"There's one right there!" my friend Jeff Tschetter yelled as he slammed on the brakes and we skidded to a halt.
The seat belt across my lap threw a mean sucker punch as I lurched forward from the sudden stop.
Jeff frantically pointed, his finger tapping the window like the staccato of Morse code.
I was still trying to catch my breath as I pulled the .223 from its sheath and stumbled out the back door of the pickup truck.
We were in the middle of Jeff's uncle's pasture. Cows lazily munched their cud and stared with glazed faces at the unfolding commotion.
But mixed in with the multitude of bovine was an imposter that nearly went unnoticed had it not been for Jeff's keen eyes. A coyote stood broadside not 75 yards away - and not 20 feet from the nearest cow.
"Shoot it, quick," Jeff hissed as he scrambled to grab his own weapon. "But for God's sake, don't hit the cow!"
After a couple seconds of fumbling with the bipod, I had the bolt action rifle steadied on the truck bed rails. Then, the coyote suddenly turned and began trotting away. Thinking fast, I made a noise; something like the mix between a fawn's bleat and a kitten's meow.
The varmint stopped, its cold, black eyes staring, unblinking, as I peered through the crosshairs.
With one last check to make sure my shooting lane was clear, I chalked up my first coyote of the year; a beautiful female with a thick, pale gray and brown coat.
Harvesting it was a little unorthodox, but not uncommon in the great state of North Dakota. Though shooting from or on a motor vehicle is prohibited when hunting big game such as whitetail deer, it is not illegal when pursuing coyotes and their varmint ilk. And though I prefer hunting Wile E. using rabbit-in-distress and howler calls, I'd never pass up the chance at one standing broadside in the middle of a pasture inside 100 yards.
That just doesn't happen.
Besides, the rancher who has his cattle penned up will be much happier knowing there is one less potential calf killer on the loose.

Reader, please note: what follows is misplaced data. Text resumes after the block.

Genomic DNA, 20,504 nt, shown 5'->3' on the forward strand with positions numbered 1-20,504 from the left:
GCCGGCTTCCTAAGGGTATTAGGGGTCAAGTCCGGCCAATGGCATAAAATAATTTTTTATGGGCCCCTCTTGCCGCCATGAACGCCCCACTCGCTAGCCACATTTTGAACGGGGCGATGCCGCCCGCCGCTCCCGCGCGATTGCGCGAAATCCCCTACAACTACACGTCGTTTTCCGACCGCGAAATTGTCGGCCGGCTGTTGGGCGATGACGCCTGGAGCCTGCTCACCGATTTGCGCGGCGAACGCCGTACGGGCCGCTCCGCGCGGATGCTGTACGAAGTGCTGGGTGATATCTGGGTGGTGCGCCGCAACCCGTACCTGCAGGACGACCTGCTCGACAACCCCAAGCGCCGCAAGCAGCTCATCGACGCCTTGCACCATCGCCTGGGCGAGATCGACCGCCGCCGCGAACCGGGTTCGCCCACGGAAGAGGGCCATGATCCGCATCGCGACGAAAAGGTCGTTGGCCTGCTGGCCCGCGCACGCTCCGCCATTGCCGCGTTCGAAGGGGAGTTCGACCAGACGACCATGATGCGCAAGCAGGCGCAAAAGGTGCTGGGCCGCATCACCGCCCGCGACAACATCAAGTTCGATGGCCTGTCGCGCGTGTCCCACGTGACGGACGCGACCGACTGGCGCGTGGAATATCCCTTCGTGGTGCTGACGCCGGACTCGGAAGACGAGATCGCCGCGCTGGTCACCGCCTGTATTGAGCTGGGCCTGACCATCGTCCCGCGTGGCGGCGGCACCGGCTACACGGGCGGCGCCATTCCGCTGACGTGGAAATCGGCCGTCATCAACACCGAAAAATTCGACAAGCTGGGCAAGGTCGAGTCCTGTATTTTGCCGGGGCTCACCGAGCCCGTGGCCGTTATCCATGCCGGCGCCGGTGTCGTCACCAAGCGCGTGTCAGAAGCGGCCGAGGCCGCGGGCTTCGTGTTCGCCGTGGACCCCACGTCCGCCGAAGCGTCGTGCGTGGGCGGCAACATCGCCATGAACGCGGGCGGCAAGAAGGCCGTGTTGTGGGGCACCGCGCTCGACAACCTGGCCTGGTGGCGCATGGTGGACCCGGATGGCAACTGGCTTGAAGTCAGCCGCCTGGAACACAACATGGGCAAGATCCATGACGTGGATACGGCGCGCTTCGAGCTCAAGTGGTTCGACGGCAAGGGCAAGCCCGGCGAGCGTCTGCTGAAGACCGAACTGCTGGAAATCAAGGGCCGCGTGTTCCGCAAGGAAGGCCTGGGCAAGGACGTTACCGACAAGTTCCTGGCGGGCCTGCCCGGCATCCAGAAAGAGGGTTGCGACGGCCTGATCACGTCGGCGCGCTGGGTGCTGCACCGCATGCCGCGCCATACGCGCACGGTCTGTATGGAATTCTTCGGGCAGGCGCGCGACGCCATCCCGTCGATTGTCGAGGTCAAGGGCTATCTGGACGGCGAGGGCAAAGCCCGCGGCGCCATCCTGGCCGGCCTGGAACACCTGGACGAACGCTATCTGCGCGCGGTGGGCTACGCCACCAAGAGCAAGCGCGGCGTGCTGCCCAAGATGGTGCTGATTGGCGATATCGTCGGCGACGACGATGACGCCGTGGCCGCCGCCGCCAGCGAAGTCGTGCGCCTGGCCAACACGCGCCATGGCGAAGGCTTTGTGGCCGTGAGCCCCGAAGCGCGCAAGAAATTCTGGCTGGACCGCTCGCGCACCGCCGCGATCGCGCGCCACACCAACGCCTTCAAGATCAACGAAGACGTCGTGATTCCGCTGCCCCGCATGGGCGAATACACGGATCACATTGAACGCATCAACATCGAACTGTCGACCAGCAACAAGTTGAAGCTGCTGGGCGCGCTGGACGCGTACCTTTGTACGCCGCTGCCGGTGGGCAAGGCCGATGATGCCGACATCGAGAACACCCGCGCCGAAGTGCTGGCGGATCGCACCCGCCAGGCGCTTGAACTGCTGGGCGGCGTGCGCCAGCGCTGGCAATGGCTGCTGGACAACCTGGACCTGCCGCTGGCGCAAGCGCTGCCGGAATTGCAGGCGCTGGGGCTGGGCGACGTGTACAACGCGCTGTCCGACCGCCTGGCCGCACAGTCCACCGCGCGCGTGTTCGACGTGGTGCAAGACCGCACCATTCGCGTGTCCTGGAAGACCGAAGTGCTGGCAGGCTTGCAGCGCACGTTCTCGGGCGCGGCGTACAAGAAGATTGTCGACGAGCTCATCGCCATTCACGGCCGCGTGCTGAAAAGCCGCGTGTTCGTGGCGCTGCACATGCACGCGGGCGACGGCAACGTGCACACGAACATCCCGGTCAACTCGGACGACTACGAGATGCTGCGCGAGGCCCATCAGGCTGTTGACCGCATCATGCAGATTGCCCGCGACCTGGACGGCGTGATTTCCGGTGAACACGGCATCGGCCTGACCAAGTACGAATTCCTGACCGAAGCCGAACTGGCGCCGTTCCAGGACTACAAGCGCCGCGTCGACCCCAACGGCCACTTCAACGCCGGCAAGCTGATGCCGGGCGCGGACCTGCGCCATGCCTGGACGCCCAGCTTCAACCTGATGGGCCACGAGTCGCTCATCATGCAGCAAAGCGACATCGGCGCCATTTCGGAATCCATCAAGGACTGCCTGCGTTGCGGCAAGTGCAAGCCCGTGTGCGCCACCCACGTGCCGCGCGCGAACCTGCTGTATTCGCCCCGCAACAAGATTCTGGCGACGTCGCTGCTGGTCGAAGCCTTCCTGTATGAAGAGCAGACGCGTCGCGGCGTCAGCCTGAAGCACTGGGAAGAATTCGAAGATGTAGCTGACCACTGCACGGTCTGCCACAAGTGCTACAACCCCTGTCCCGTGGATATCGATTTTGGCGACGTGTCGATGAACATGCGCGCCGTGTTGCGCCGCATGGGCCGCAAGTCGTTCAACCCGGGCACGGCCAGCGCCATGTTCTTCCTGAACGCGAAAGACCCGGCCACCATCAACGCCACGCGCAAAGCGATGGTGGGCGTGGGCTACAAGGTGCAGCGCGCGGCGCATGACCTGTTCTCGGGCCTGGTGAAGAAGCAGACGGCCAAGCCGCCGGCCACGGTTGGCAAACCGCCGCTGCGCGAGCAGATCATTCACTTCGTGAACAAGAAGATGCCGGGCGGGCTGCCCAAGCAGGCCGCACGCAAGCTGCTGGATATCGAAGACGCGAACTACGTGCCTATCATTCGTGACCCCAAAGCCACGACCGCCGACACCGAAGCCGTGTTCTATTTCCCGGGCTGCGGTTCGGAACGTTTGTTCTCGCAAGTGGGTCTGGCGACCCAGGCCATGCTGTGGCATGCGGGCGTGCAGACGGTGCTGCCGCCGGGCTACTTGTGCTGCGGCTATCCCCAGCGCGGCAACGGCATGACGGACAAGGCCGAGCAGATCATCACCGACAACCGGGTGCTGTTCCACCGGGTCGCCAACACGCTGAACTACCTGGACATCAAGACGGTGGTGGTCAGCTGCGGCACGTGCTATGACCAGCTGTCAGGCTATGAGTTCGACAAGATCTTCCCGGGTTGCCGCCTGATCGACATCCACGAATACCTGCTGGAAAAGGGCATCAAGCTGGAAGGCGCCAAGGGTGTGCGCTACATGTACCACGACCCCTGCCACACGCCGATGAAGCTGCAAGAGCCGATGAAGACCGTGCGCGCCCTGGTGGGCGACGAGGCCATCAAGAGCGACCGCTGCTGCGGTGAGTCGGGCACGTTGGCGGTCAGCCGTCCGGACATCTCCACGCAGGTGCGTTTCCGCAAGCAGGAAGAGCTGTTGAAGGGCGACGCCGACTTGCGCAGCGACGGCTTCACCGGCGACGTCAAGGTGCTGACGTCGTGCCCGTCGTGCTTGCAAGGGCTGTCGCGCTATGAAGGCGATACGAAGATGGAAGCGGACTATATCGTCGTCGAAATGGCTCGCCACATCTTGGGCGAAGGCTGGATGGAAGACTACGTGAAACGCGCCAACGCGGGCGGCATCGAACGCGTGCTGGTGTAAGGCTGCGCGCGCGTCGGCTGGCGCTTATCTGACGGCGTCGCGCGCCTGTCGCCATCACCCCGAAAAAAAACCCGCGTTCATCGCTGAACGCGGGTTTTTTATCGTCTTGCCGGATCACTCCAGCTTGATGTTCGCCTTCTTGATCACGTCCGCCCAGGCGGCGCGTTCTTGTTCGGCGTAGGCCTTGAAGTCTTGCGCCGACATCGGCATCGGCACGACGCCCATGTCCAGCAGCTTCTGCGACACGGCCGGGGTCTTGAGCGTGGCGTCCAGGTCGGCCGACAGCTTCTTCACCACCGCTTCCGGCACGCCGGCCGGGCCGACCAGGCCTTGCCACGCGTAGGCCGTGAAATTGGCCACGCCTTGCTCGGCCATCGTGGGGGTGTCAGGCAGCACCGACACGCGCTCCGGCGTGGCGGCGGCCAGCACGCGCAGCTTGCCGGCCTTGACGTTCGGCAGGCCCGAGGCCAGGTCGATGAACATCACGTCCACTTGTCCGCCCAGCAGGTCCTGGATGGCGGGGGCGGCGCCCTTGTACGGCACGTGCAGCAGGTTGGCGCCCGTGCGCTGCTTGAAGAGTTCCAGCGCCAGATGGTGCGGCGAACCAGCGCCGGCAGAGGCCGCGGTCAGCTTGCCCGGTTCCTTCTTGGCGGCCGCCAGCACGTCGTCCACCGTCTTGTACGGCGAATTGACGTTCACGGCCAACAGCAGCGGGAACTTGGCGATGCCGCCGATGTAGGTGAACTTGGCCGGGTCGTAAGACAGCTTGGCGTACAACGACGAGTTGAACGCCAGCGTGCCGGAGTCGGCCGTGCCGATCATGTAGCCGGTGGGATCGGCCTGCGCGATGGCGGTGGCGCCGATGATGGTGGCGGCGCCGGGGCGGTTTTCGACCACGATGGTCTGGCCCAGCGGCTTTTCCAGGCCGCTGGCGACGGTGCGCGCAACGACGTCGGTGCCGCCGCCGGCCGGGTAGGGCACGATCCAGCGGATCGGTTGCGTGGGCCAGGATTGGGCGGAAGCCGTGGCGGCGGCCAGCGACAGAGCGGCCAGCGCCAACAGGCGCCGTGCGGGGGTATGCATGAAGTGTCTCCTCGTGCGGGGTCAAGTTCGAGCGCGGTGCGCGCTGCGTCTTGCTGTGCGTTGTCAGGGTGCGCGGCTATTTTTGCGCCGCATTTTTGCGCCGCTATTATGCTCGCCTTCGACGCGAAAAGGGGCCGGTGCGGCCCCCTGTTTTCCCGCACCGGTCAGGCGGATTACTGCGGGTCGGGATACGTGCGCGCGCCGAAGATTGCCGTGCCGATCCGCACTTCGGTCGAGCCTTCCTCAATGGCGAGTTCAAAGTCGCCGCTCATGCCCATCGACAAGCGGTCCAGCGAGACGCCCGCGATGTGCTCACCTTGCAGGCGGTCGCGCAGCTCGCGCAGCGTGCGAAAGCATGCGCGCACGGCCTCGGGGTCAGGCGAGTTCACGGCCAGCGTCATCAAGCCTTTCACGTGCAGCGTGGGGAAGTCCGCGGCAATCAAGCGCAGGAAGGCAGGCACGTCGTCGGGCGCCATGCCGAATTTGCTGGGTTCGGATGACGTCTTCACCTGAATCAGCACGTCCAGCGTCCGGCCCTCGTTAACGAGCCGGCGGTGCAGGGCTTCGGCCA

What made the hunt sweeter still was the setting: God's country - North Dakota's Badlands. Sprawling fields and pastures intersect tracts of native prairie dotted with Russian Olive trees and buck brush.
If flora is media of the artwork, then geography is the canvas. The ground is folded and wrinkled like a dress shirt that's been stuffed inside a duffel bag for a month. Deep gullies gouge the landscape while steep hills conversely jut skyward. All around, varying sizes of rocks and boulders vein about in the same manner that glue and glitter adorn a child's homemade Christmas card.
And in a world of unequaled harshness, life abounds. Many forms of big and small game call this place home; everything from elk and mule deer to sharptailed grouse and prairie dogs.
If there is anywhere in the world to get the jump on cabin fever before it takes hold, then this is it; a true sportsman's paradise.
Jeff and his wife, Kammy, were kind enough to invite me for a weekend of traversing the area around Watford City. On the agenda were pheasants, coyotes, and a whitetail doe for Jeff's still unfilled muzzleloader tag.
Though we only managed to scratch one of the skittish ditch chickens and Jeff's freezer remains devoid of venison, the coyote certainly made for a memorable experience.
And the fact that coyotes have an open season all year in North Dakota means their pursuit can last well through winter for diehard varmint hunters. Hunting them isn't rocket science, either. A few basic calls purchased cheaply from the local sporting goods store, the appropriate camouflage and a rifle is all the equipment required. Then, it's just a matter of being in the right place at the right time, keeping vigilant and being patient. Sooner or later, a coyote's stomach will get the best of it and you'll get the chance of controlling the predator population.
So if watching your bobber slowly freeze while sitting on a bucket in the middle of a lake sounds unappealing, consider taking a crack at coyote hunting. According to the North Dakota Game and Fish Department, there are more coyotes now then there has been for the past 18 years.
If that's not the ideal prescription for curing cabin fever, nothing is.
Tyler Shoberg is Sports Editor of the Pioneer as well as an avid hunter and fisherman. He can be reached at 701-451-5717 or firstname.lastname@example.org.